Three-dimensional matching instances are rich in stable matchings

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Date
2018-06-09
Authors
Escamocher, Guillaume
O'Sullivan, Barry
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Springer Verlag
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Abstract
Extensive studies have been carried out on the Stable Matching problem, but they mostly consider cases where the agents to match belong to either one or two sets. Little work has been done on the three-set extension, despite the many applications in which three-dimensional stable matching (3DSM) can be used. In this paper we study the Cyclic 3DSM problem, a variant of 3DSM where agents in each set only rank the agents from one other set, in a cyclical manner. The question of whether every Cyclic 3DSM instance admits a stable matching has remained open for many years. We give the exact number of stable matchings for the class of Cyclic 3DSM instances where all agents in the same set share the same master preference list. This number is exponential in the size of the instances. We also show through empirical experiments that this particular class contains the most constrained Cyclic 3DSM instances, the ones with the fewest stable matchings. This would suggest that not only do all Cyclic 3DSM instances have at least one stable matching, but they each have an exponential number of them.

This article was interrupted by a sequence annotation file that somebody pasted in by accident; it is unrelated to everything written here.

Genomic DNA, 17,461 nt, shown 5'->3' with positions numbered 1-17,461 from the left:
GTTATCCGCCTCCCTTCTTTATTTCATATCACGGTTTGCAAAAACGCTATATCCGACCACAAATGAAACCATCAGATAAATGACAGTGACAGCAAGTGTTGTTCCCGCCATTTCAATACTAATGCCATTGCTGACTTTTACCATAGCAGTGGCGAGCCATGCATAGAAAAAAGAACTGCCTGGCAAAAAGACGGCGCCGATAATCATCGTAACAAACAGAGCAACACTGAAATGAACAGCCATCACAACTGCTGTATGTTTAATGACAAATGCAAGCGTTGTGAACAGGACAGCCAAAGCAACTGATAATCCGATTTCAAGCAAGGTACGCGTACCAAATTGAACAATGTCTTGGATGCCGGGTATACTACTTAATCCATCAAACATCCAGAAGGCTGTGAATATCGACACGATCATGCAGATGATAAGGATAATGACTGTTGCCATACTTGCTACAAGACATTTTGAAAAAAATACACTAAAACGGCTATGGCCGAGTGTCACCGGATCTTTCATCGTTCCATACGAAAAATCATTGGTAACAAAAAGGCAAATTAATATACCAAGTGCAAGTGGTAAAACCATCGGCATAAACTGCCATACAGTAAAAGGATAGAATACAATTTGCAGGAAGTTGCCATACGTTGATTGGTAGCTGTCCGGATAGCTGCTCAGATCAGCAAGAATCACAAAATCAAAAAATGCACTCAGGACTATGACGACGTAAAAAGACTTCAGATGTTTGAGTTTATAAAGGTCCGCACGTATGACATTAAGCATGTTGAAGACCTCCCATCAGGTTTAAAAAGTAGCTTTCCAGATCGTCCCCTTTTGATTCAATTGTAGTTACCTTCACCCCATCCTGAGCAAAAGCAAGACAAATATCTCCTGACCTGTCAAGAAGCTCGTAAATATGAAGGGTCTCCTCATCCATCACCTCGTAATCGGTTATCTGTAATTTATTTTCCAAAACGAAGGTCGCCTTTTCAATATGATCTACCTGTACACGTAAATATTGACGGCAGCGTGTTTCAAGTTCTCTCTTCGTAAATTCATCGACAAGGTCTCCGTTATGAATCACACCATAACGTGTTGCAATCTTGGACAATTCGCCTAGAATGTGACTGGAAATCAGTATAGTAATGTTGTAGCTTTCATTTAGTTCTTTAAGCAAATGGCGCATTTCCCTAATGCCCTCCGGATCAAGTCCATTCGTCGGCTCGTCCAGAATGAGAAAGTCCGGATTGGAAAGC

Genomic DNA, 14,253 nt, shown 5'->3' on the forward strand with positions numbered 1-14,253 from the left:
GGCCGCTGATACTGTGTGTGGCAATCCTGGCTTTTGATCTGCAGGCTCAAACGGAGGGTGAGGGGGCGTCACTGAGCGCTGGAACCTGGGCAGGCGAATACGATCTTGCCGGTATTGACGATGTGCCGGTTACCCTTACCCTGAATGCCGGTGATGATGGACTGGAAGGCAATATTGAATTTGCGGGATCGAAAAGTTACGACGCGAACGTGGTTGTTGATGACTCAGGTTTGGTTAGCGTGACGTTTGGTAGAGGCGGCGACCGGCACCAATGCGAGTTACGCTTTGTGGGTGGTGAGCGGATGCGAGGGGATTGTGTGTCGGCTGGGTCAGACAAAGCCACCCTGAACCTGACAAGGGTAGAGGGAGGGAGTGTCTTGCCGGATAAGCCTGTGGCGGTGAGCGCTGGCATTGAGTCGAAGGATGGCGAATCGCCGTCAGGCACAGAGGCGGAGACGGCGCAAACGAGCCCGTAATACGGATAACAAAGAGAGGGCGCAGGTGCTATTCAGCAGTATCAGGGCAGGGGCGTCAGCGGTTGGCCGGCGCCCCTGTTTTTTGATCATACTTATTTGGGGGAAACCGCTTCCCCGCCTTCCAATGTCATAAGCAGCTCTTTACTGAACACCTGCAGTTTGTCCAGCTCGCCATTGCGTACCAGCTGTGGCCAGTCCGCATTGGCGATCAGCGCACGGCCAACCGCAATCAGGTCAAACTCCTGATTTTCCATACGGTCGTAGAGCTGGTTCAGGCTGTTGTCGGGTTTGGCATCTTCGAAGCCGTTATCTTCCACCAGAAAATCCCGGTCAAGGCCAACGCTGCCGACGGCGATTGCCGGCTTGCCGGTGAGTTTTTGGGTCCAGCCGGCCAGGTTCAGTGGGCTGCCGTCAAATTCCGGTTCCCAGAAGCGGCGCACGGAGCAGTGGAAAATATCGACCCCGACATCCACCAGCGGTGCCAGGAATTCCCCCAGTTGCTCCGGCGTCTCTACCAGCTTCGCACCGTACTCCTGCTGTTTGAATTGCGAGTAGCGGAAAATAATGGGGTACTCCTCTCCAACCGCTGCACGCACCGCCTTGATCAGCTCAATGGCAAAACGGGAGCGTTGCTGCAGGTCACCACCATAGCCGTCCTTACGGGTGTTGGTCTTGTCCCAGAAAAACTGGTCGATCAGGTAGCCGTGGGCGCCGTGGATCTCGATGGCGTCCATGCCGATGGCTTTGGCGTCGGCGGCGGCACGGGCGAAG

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Artificial intelligence , Empirical experiments , Exponential numbers , Preference lists , Set extension , Show through , Stable matching , Stable matching problem , Three dimensional matching , Computer programming , Constraint theory , Operations research
Citation
Escamocher G., O’Sullivan B. (2018) Three-Dimensional Matching Instances Are Rich in Stable Matchings. In: van Hoeve WJ. (eds) Integration of Constraint Programming, Artificial Intelligence, and Operations Research. CPAIOR 2018, Delft, Netherlands, 26-29 June, Lecture Notes in Computer Science, vol 10848. Springer, Cham, pp. 182-197. doi: 10.1007/978-3-319-93031-2_13
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© Springer International Publishing AG, part of Springer Nature 2018. This is a post-peer-review, pre-copyedit version of an article published in Lecture Notes in Computer Science. The final authenticated version is available online at: http://dx.doi.org/10.1007/978-3-319-93031-2_13